Future screening would rely on lab cells, robots, computer models
THURSDAY, Feb. 14 (HealthDay News) -- U.S. government scientists proposed Thursday to limit the testing of potentially toxic chemicals on animals and replace it with new high-tech testing methods.
According to an agreement involving the U.S. Environmental Protection Agency, the U.S. National Institutes of Health, and the U.S. National Toxicology Program, toxicity tests will start being done using human cells in laboratories, robots, and computer modeling. This approach should enable researchers to analyze more data on the toxic effects of chemicals -- ranging from pesticides to household cleaners -- more quickly, greatly reducing the need for animal testing, the scientists said.
"The research collaboration we are announcing today really has the potential to revolutionize the way toxic chemicals are identified," Dr. Francis Collins, director of the U.S. National Human Genome Research Institute, said during a morning teleconference.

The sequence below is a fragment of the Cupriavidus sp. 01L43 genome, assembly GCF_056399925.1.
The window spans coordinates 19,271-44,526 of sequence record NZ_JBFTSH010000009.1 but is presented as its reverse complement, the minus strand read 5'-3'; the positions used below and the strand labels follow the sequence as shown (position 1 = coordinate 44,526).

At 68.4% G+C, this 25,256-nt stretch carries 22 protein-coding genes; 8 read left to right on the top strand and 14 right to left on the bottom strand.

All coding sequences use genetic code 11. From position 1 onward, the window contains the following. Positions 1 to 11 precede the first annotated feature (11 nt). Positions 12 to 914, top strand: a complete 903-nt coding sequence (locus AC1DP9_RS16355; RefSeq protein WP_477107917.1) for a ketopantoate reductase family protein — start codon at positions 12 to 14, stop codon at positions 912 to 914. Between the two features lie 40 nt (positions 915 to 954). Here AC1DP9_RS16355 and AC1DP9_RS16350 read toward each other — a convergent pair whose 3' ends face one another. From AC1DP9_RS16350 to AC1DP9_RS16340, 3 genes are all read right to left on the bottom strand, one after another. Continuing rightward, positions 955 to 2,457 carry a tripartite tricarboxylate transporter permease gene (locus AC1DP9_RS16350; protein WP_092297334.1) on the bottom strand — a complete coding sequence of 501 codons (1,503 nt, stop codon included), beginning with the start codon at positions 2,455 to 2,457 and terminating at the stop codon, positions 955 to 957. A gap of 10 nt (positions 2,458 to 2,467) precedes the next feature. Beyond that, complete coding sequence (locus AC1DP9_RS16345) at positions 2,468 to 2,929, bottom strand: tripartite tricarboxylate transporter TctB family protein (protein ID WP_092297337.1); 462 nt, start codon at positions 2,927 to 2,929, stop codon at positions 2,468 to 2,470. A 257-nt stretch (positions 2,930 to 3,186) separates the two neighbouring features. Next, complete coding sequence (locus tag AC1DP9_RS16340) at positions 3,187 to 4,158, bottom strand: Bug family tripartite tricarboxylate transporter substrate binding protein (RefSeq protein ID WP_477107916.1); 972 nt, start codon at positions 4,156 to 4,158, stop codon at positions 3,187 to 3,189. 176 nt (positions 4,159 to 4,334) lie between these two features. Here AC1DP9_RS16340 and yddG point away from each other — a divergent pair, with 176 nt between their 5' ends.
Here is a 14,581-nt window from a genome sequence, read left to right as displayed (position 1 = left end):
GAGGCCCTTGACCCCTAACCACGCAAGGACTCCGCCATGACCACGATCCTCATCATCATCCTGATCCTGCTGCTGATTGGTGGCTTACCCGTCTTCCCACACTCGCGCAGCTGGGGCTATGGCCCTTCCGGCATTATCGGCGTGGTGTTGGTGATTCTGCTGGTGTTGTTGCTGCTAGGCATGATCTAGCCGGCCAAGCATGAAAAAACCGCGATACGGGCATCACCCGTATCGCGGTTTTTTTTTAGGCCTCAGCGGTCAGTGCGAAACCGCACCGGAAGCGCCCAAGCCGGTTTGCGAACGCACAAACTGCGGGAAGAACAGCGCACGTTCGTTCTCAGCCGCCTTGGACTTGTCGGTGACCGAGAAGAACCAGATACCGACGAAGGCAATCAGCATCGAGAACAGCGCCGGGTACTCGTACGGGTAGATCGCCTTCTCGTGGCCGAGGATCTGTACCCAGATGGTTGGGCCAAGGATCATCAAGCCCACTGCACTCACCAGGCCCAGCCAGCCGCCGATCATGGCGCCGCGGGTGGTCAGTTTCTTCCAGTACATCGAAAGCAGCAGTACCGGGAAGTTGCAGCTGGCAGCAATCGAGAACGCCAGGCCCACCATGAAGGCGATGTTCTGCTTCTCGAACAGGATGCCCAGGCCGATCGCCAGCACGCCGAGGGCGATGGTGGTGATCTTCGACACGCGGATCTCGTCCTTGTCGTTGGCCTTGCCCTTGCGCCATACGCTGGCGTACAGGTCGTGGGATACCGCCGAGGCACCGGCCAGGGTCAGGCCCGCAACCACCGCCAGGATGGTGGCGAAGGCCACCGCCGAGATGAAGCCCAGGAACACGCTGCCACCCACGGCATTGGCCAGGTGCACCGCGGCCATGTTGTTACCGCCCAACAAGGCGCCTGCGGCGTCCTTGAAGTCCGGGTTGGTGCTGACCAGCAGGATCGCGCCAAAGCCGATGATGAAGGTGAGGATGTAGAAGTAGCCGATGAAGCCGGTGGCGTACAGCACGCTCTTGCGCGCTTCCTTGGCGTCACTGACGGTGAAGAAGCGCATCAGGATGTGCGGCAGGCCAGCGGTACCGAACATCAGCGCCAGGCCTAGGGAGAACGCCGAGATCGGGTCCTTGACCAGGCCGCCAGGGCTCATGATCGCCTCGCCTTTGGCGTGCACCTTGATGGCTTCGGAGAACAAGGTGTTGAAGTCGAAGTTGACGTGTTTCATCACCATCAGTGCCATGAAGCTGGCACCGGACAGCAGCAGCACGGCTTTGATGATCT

This collaboration is still a research effort, Collins noted. "In the long term, we might be able to do a better job of predicting toxicity by using these cell-based tests, but we don't know if that's going to be as good as we would like. The purpose of this collaboration is to test this out," he said.
The report outlining the proposal is published in the Feb. 15 issue of the journal Science.
Historically, toxicity has been determined by injecting chemicals into lab animals and watching to see if they got sick. "Though that approach has given us valuable information, it is expensive, it is time-consuming, it uses animals in large numbers, and it doesn't always predict which chemicals will be harmful to humans," Collins said.
New technology has made testing chemicals much faster and more accurate.
"As a society, we need to be able to test thousands of chemicals in thousands of c
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